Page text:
|Figure 5. Subcellular localization of FHL2 and β-catenin. C2C12 cells cultured on coverslips were transiently transfected with EGFP–FHL2. Cells immunostained with anti-β–catenin mAb and Alexa-conjugated goat anti–mouse polyclonal antibody were analyzed by fluorescence microscopy. Although β-catenin (red) is concentrated at the membrane and at cell–cell contacts, EGFP–FHL2 (green) is concentrated at focal adhesion sites. The merged images show no colocalization of the two proteins at membrane level. Panels a–c and d– f represent pictures taken with 40× or 63× objectives, respectively. Bars, ∼10 μm.|
|Figure 6. FHL2 influences β-catenin–mediated activation of TCF/LEF-dependent transcription. (A) TOPflash luciferase reporter plasmid was cotransfected with β-catenin S33A and the indicated amounts of FHL2 or MyoD (as a control) cDNAs into I28 mouse myoblast cells. Luciferase activity is given in relative light units (RLU). Basal activity of the TOPflash promoter was measured in the presence of empty expression vector to maintain equivalent amounts of transfected DNA. Results shown are the average of three independent transfections. (B) C2C12 cells were cotransfected with constant amounts of TOPflash plasmid and β-catenin S33A, and with increasing amounts of FHL2 plasmid as indicated. Values indicate fold repression of the β-catenin–induced reporter gene activity. The induction of reporter gene activity by β-catenin alone was arbitrarily taken as unity. (C–E) C2C12 cells stably infected with pBabe vector alone (C), or pBabe myc-FHL2 vector (D), or HEK 293 cells (E) were transfected with TOPflash luciferase reporter plasmid and the indicated expression plasmids. (F) Xenopus embryos were injected with different RNAs as indicated at the four-cell stage. Bars represent the percentage of embryos with duplicated axis at stage 19–23. n, No. of embryos examined.|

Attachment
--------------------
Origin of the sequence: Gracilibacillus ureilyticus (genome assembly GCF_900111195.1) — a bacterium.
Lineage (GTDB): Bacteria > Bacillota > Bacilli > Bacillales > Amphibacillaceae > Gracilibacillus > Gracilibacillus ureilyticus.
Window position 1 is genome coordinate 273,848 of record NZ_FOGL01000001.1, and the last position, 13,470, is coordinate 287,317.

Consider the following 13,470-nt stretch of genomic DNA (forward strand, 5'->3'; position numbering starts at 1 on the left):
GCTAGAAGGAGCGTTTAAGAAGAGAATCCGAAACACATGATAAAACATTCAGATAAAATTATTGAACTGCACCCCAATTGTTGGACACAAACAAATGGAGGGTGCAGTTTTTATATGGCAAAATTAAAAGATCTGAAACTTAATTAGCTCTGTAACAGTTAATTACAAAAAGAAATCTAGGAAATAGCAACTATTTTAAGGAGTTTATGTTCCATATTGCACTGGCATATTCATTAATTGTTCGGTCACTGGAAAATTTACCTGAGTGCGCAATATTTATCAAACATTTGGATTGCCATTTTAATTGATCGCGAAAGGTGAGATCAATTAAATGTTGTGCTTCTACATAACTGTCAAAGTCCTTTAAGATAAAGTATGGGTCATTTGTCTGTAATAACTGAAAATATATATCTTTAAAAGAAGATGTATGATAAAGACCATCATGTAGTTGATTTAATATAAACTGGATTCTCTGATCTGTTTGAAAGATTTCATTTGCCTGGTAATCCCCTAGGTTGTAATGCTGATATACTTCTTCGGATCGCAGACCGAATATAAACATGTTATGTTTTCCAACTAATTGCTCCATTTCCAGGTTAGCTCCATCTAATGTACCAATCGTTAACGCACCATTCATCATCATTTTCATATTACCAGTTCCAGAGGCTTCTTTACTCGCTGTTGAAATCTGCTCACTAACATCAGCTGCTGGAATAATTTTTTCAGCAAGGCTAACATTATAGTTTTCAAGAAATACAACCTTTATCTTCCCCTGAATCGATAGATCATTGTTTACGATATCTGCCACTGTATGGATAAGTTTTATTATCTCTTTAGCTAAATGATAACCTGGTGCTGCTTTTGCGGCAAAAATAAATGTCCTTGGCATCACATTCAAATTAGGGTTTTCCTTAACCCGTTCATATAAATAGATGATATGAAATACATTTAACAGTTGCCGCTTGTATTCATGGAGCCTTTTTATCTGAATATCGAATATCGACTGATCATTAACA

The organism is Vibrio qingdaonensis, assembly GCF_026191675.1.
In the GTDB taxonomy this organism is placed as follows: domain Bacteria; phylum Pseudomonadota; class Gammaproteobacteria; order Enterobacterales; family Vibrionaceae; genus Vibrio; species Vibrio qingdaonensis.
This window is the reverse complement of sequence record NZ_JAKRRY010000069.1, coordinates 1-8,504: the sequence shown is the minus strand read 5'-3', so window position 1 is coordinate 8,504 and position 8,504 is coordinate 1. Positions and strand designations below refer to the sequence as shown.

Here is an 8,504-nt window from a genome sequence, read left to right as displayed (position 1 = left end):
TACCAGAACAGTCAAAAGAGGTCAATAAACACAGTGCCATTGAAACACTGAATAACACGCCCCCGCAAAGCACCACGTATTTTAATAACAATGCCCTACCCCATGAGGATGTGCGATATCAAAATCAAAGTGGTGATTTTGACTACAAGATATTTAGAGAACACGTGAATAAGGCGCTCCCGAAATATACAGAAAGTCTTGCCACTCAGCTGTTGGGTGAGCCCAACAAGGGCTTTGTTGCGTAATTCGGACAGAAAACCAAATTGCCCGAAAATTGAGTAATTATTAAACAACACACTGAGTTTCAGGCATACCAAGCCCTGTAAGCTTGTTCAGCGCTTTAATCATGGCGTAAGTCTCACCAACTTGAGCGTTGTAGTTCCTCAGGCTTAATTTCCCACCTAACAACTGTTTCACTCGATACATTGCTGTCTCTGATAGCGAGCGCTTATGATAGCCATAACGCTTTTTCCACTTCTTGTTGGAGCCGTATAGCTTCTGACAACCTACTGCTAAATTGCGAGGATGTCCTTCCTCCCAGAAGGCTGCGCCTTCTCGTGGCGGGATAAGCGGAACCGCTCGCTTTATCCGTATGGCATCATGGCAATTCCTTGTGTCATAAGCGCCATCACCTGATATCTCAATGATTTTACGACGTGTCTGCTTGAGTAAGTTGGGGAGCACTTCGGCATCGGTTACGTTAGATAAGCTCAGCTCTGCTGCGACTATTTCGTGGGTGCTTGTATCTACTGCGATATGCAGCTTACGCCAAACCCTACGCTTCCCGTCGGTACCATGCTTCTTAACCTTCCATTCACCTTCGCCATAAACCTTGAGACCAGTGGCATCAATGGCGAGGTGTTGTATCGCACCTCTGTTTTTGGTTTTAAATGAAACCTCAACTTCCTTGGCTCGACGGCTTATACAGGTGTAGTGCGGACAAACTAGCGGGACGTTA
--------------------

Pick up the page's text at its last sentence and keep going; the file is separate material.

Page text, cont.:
|Figure 7. FHL2 exhibits an autonomous repression function restricted to fusion-competent myoblasts. Increasing amounts of GAL-FHL2 plasmid and 1μg 5xUAS tk-luc reporter plasmid were cotransfected as indicated into C2C12 (A), Rhabdomyosarcoma (B), or HEK 293 cells (C).|
|Figure 8. β-Catenin forms a ternary protein complex with FHL2 and LEF-1. Recombinant GST–FHL2 (lanes 4, 6, and 8) or GST (lanes 3, 5, and 7) proteins were incubated with [35S]methionine-labeled β-catenin (lanes 3 and 4) or [35S]methionine-labeled LEF-1 (lanes 5 and 6), or with both (lanes 7 and 8). After extensive washing, proteins retained by GST or GST–FHL2 were analyzed together with 10% of the input material (lanes 1 and 2) by SDS–PAGE and fluorography.|
|Figure 9. Ectopic expression of FHL2 promotes differentiation of C2C12 myoblasts. (A) C2C12 myoblasts infected with retroviruses containing the pBabe vector alone (control) or pBabe with myc-FHL2 (FHL2) were cultured in growth medium until 90–95% confluency (day 0) and then shifted to differentiation medium (days 1–5). (B) Lysates (20 μg protein/lane) from cells cultured in growth medium (day 0) or in differentiation medium (days 1–5) were immunoblotted with anti-myc mAb 9E10, anti-FHL2 mAb, anti–β-catenin mAb 14, anti-MyHC mAb NOQ7.5.4D, or anti–cyclin D1 mAb DCS-6.|